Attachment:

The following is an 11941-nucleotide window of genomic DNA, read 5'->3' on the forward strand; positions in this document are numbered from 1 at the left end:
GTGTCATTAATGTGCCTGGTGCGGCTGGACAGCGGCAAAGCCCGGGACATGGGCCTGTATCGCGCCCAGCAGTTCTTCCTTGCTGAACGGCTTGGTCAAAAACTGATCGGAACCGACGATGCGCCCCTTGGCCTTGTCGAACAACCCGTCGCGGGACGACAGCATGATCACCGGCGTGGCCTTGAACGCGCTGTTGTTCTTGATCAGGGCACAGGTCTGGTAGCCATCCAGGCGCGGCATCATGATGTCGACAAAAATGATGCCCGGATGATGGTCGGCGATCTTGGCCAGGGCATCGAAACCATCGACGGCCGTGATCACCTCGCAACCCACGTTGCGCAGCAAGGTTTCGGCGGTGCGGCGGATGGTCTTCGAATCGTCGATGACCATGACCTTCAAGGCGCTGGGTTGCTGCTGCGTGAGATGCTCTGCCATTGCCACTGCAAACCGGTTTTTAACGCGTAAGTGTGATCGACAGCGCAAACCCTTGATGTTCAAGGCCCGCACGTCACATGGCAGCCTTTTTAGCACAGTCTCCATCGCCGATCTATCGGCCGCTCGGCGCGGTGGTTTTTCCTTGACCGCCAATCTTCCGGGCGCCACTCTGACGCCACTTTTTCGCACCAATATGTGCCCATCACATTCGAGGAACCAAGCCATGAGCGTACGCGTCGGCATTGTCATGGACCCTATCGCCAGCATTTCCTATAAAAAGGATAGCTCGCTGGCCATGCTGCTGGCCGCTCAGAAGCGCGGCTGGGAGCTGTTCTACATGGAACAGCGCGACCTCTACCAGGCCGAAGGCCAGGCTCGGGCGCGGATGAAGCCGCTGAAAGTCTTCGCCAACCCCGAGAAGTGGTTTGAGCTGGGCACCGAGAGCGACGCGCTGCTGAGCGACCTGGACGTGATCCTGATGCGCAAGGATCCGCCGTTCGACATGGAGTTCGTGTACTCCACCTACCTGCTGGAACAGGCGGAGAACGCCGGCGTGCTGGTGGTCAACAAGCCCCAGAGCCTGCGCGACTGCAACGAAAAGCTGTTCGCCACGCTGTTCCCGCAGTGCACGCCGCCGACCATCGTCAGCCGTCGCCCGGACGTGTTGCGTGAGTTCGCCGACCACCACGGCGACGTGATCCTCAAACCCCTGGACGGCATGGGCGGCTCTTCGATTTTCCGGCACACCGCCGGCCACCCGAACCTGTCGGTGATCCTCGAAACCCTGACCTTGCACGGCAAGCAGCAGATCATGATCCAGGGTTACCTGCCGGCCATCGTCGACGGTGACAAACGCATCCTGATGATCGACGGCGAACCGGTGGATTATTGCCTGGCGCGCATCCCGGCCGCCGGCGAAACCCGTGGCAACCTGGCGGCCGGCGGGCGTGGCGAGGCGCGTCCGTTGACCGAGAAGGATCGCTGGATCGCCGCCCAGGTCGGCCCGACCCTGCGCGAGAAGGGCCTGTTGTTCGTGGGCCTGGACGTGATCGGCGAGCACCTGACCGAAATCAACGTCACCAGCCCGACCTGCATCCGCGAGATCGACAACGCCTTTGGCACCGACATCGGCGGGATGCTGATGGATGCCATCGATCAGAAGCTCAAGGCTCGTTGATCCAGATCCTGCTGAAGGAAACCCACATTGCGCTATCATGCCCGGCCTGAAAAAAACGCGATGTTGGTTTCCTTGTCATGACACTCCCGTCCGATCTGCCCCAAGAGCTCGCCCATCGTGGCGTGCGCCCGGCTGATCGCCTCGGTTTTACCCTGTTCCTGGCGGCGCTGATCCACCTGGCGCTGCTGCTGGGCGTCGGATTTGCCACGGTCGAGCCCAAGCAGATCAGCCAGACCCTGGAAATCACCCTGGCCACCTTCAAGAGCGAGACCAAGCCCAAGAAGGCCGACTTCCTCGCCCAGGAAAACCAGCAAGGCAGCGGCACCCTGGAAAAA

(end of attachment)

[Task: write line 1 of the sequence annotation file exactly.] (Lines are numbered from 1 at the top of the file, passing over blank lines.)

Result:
The following is an 11941-nucleotide window of genomic DNA, read 5'->3' on the forward strand; positions in this document are numbered from 1 at the left end: